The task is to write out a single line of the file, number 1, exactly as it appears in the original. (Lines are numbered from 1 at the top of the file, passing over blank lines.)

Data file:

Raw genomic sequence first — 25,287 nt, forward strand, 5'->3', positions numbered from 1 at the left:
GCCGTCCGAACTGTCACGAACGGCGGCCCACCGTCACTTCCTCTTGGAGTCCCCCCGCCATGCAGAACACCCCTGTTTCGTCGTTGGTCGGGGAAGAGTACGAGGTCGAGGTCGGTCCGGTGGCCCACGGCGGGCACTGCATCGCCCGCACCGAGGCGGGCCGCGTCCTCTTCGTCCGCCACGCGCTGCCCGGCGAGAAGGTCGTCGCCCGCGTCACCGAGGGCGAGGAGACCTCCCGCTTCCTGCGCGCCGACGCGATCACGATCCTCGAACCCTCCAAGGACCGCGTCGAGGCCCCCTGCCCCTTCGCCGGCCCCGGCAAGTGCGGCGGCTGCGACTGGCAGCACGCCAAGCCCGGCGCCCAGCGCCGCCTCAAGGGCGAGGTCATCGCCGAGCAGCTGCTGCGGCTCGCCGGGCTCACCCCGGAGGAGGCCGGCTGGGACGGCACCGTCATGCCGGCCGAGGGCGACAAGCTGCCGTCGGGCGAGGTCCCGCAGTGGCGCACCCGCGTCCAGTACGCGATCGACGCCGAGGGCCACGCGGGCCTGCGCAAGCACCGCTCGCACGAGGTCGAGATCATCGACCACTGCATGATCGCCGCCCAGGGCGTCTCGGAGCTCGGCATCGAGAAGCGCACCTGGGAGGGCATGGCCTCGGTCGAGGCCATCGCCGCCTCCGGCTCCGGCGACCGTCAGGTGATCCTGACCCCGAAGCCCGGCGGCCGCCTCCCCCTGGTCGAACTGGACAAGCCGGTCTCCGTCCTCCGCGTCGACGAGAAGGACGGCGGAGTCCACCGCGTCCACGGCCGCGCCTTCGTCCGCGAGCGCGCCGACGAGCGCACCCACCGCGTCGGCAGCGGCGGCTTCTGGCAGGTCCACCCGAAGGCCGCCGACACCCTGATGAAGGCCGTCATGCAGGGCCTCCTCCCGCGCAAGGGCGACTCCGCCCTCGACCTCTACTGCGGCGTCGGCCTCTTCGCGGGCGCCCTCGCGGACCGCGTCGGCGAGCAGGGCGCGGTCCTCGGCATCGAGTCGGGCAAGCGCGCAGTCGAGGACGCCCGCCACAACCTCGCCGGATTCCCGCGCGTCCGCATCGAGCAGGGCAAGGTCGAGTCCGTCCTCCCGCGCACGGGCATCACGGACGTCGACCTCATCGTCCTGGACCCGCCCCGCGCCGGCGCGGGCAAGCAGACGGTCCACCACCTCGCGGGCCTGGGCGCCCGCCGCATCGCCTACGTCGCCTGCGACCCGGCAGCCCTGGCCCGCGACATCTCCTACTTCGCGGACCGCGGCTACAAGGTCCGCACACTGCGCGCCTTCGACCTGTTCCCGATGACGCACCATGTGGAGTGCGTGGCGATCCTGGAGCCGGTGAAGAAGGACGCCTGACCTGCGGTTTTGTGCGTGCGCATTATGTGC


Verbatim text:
Raw genomic sequence first — 25,287 nt, forward strand, 5'->3', positions numbered from 1 at the left: